The past few years the Kansas City Royals have been a fascinating clinic on changing how the game is played. What is it that has turned a consistent losing team into a fun to watch winner and contender? After catching bits and pieces of the Royals vs. Yankees series this weekend, I know at least part of the answer.
I spent enough time in the outfield during my ball-playing days to know that sometimes those lazy loopers just over the heads of the infielders can be a challenging judgment call for outfielders. An outfielder can choose to charge toward it in an attempt for a shoestring or diving catch, but that’s a risky proposition. If he failes to catch the ball, it can slip past his glove, get behind him, and the base runners can run forever.
Given that risk, many if not most outfielders, even in the Majors, will take the safe play and let the ball drop for a single, settling for minimal damage and hopefully reducing the risk of the opposition having a big inning.
In fact, that traditional approach is exactly the way I saw the New York Yankees play the outfield this weekend. As a student of the game I have seen this at all levels of baseball as a sort of unstated standard operating procedure. Baseball has a long, grinding season, after all, and why risk injury and energy on one play in one game in a 162 game season?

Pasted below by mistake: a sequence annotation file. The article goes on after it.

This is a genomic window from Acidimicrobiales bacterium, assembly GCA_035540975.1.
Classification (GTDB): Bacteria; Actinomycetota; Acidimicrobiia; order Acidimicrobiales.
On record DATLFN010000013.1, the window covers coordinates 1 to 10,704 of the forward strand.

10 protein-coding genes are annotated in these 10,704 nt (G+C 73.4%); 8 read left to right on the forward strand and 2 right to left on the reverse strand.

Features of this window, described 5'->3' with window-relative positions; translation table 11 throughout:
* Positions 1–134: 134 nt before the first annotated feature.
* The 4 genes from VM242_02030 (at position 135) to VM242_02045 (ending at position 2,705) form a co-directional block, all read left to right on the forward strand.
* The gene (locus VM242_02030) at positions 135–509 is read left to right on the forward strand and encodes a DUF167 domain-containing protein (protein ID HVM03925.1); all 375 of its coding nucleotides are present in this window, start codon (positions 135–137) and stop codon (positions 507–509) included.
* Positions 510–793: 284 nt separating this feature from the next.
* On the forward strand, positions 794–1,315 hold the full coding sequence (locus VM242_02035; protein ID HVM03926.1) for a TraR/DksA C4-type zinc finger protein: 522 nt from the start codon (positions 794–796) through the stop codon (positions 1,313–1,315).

But then October happens. The playoffs and the World Series host some of the most exciting defensive plays of the season in large part because the talented athletes who make it that far turn it up a notch. Each and every game, each and every play, could spell the difference between a World Series ring and a plane ticket home.
And then I watched the Kansas City Royals play defense this weekend -- and not just this weekend. They are taking those chances on those lazy loopers, full out diving when necessary. Even with runners on base they risk an error on a fully stretched-out dive, and most often that extra effort results in a catch inches from the ground, a hat tip from the pitcher, and a batter throwing his hands up in frustration.
The Royals have been playing like it’s October. Why shouldn’t they? In the Majors every day does count, and that one game, that one play, could be the reason they make or miss the playoffs.
Clearly there is a life lesson here. In all you do, play like its October. You owe it to your teammates, and you owe it to yourself.